Alyssa aims to pursue a new direction in her work; she hopes to establish a conceptual textile practice centered on handloom weaving with a large upright tapestry loom. Using natural fibers and hand techniques similar to those used by Navajo weavers, her intent is to make large-scale woolen textiles based on a body of drawings that she has been developing over the past 10 years.
Maria Pinheiro (New Bedford) is an artist, performer, and community organizer. She creates performances, or guided fantasies, which consist of instructional prompts for audience members to enter “backwards” into daily situations, making possible the de-/re-construction of social architectures. Through these works, civilization’s harm-filled structures are shaken out and renewed with intimacy and comedic displays of enjoyment.
Maria is looking forward to building a sustainable business model, which will deepen her capacity to create immersive performances and intercultural dialogues.
Hannah Hurricane Sanchez’s (Turners Falls) art practice arose from the transformations of becoming a mother, and her work has stayed true to its origin. Hannah’s primary conceptual concerns are centered on the woman and the woman as a home. Hannah’s work investigates how we create a feeling or sense of home: the rituals we develop, the people or beings we define as part of the home, the flexible boundaries that are assigned to our idea, location, and memory of home. Her use of mediums that have long traditions such as drawing, clay, books, printmaking, and painting further aid in her explorative concepts.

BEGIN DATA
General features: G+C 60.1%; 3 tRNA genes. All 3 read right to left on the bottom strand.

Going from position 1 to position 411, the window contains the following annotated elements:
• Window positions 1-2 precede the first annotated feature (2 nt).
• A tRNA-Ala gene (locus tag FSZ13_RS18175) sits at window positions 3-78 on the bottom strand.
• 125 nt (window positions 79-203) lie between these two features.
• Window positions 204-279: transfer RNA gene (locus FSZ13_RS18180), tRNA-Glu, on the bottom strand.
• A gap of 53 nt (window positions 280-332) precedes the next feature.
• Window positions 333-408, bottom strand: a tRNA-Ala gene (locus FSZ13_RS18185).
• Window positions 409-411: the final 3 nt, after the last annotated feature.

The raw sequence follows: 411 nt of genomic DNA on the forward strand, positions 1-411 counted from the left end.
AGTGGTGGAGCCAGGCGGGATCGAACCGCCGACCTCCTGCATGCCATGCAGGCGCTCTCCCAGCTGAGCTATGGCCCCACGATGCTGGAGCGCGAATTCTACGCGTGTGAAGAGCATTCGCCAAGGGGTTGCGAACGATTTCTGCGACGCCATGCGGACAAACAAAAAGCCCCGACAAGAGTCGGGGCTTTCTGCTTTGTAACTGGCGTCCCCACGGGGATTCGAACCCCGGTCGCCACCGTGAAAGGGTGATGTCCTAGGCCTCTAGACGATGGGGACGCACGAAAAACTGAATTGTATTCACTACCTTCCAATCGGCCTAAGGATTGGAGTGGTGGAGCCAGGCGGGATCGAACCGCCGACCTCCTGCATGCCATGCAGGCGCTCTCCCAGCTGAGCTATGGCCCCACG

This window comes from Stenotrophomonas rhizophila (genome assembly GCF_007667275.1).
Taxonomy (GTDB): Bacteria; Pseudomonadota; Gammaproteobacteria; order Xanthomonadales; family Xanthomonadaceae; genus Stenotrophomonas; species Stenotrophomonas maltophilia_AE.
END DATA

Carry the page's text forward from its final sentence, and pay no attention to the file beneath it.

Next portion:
As an emerging artist, Hannah is eager to begin applying to shows, investing in materials, and engaging in promotional platforms. She is first concerned with strengthening her creative practice by increasing her financial security. Hannah feels securing a robust financial future and further training would allow her to start reaching her potential.
John Seven and Jana Christy (North Adams) are a married picture-book-creating team. They’re possibly best known for their “Wee Rebel” picture books, including such titles as “We Say No! A Child’s Guide to Resistance” and “Happy Punks 1 2 3.” Lately, Jana and John’s work has been moving away from traditional illustration into the use of three-dimensional figures, still photography, and stop-motion animation.